Just one day after Keir Starmer announced that he would be tabling an amendment to the immigration bill to exempt NHS and care workers from the immigration health surcharge, the government U-turned. It is another example of the new opposition leader using Prime Minister’s Questions to great effect. While it may not be watched by most of the population, it is closely followed by political journalists and MPs who can then put pressure on the government to change its mind on key policies. The skill in this move was not coming up with a proposal (the exemption idea had already been raised at a coronavirus press conference), but simply in picking the right one. Starmer has a knack for judging a mood and positioning himself to match it, as he showed in the Labour leadership election.
Does the new exemption for NHS and care workers get to the root of the problem with the health surcharge? Arguably not. When confirming the U-turn, a No 10 spokesperson said: “The purpose of the NHS surcharge is to benefit the NHS, help to care for the sick and save lives. NHS and care workers from abroad who are granted visas are doing this already by the fantastic contribution which they make.” The underlying assumption that migrants should pay an extra yearly fee – despite paying taxes like everyone else – has not been challenged. That many lives will be improved by this “victory for common decency”, as Starmer put it, is not to be dismissed. And this is a solid win for the opposition leader. But Labour’s job is not done.
In internal news, Labour’s next general secretary will be one of the applicants on this shortlist of six drawn up yesterday. Starmer allies had been worried that the majority-left panel would stitch up the process and exclude those candidates favoured by the leadership. (In 2018, the national executive committee was offered a choice of just two.) But this has not happened: the shortlist reflects the whole spectrum of political opinion in the party – including lefty Andrew Fisher, the Co-op’s Karin Christiansen, and Blair-era aide David Evans. This is despite the latter attracting strong criticism from the Labour left.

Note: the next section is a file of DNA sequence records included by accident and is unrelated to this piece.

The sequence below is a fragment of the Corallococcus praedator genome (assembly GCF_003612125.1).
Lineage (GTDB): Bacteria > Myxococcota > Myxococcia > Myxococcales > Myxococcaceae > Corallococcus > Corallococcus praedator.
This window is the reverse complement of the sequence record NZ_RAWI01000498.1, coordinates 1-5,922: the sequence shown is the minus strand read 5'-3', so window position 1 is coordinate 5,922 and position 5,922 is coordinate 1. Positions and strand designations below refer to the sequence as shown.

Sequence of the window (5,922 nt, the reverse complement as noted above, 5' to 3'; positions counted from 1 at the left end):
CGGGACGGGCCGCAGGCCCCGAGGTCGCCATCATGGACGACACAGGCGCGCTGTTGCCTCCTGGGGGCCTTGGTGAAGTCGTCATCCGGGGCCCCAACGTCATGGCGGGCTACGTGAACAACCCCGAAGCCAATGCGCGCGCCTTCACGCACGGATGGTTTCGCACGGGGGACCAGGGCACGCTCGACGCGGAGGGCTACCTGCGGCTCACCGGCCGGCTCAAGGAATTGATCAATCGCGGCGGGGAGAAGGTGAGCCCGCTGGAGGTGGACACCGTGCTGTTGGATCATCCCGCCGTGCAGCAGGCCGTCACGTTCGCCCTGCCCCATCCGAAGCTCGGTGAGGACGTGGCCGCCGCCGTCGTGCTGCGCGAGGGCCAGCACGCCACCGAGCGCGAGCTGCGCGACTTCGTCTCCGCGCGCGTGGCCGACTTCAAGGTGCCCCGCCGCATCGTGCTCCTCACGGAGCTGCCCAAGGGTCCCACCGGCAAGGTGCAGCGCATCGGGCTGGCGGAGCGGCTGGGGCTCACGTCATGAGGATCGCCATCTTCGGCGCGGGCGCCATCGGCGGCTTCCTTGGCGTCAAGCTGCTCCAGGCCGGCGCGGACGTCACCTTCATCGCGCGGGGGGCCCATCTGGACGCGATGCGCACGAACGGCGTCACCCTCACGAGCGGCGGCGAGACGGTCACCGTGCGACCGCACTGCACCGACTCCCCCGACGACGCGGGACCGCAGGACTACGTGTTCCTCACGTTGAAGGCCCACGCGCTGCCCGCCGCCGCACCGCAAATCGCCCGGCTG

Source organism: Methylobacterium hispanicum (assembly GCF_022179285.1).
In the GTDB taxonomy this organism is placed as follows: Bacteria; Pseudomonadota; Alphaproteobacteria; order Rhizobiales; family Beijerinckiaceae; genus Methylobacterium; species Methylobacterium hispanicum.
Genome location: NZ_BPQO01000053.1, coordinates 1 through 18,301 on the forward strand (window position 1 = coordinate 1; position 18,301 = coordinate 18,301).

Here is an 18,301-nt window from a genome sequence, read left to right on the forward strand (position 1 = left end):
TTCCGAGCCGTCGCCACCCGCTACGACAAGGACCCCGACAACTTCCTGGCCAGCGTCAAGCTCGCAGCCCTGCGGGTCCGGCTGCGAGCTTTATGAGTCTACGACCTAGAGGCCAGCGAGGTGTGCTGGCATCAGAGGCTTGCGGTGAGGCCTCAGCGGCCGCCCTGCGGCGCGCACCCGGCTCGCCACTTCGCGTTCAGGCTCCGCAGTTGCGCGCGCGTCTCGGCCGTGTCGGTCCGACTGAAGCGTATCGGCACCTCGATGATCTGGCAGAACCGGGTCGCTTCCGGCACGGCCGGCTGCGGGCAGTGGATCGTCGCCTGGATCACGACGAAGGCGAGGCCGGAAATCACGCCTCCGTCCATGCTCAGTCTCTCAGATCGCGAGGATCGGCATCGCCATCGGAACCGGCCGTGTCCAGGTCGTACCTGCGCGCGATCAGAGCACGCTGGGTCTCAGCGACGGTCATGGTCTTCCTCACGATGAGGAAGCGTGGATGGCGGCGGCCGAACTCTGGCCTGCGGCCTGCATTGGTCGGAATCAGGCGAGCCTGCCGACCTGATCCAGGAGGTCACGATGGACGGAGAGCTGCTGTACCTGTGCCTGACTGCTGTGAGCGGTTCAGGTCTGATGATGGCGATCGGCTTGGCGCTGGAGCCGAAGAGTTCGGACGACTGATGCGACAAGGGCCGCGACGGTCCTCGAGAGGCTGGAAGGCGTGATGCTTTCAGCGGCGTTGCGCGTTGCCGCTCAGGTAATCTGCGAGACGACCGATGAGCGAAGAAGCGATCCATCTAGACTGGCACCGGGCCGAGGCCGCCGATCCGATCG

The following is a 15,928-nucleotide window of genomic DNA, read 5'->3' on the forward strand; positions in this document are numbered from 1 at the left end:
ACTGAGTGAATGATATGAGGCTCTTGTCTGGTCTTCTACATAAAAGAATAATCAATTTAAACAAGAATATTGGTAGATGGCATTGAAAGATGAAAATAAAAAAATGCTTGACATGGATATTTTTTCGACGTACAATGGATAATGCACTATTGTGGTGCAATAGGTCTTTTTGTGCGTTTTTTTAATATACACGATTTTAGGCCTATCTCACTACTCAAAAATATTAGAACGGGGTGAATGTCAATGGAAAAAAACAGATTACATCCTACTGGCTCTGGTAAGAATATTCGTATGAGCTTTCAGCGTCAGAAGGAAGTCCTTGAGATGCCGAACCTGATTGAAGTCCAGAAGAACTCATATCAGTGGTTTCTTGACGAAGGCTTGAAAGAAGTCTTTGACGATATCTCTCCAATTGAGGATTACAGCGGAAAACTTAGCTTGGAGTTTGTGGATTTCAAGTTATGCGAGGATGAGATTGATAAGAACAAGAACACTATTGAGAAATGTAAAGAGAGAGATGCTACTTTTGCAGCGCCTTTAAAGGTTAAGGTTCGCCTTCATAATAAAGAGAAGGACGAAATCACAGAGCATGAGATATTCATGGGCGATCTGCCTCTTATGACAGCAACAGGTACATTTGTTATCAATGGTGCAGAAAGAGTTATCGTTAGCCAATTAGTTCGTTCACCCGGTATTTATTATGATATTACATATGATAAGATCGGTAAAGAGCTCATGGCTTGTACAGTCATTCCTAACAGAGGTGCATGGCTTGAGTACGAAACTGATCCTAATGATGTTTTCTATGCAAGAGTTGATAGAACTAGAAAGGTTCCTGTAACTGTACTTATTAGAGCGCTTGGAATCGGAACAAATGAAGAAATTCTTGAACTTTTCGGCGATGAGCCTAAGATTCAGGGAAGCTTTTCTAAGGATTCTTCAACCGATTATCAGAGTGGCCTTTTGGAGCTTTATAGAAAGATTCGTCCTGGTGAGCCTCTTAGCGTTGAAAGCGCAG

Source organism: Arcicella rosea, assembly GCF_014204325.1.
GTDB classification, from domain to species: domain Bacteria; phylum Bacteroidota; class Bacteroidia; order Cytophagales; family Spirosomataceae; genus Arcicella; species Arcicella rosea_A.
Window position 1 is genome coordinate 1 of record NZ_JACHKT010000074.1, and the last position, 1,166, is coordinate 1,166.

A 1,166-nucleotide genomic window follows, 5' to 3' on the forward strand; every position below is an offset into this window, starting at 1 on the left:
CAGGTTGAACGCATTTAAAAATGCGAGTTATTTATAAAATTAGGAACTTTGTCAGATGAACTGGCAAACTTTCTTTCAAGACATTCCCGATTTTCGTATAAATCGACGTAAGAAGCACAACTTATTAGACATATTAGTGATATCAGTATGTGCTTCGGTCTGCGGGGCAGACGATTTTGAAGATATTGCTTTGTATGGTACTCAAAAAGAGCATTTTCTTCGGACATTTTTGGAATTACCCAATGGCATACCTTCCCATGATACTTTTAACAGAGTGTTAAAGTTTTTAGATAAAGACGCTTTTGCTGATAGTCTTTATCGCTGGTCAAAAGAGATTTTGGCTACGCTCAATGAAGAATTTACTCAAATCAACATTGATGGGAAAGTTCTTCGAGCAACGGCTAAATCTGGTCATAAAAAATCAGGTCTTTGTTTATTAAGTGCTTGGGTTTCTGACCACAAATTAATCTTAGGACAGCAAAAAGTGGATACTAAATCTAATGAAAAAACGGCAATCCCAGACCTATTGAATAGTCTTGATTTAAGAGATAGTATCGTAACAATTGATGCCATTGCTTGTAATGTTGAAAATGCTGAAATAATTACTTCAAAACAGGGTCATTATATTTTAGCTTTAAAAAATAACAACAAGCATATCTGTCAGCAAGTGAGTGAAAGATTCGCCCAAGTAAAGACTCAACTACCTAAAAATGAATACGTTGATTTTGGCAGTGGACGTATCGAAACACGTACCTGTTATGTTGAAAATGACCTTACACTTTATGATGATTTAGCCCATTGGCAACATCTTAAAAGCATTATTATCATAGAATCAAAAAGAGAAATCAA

FBU leader Matt Wrack has warned colleagues against picking Evans for the top post, arguing that the former assistant general secretary is a “factional figure” and “likely to be extremely divisive”. This is largely on the basis of a 1999 report Evans authored that was scathing of local parties, described as “dysfunctional” and “more like Trotters Independent Traders than Marks & Spencer” in terms of “high street presence”. The FBU and the Bakers’ Union say he cannot be a “unifying figure”. But he has many enthusiastic supporters, particularly in local government – council leader Stephen Cowan has written here about how he helped them facilitate a local landslide for Labour – and crucially on the NEC.
Evans is not an inevitability: Christiansen is also favoured by NEC members, and could come through the middle as the unity candidate. The full NEC will hear from the six applicants on Tuesday and hold its vote then. We can confidently predict that the leader’s office will be pleased with whomever is ultimately chosen. Before then, you can read the first of Jonathan Ashworth’s new weekly LabourList series on Labour’s response to Covid-19. He kicks off with demands for a testing and tracing strategy, more support for care homes, and some strong comments on government outsourcing in the coronavirus crisis. Sign up to LabourList’s morning email for everything Labour, every weekday morning.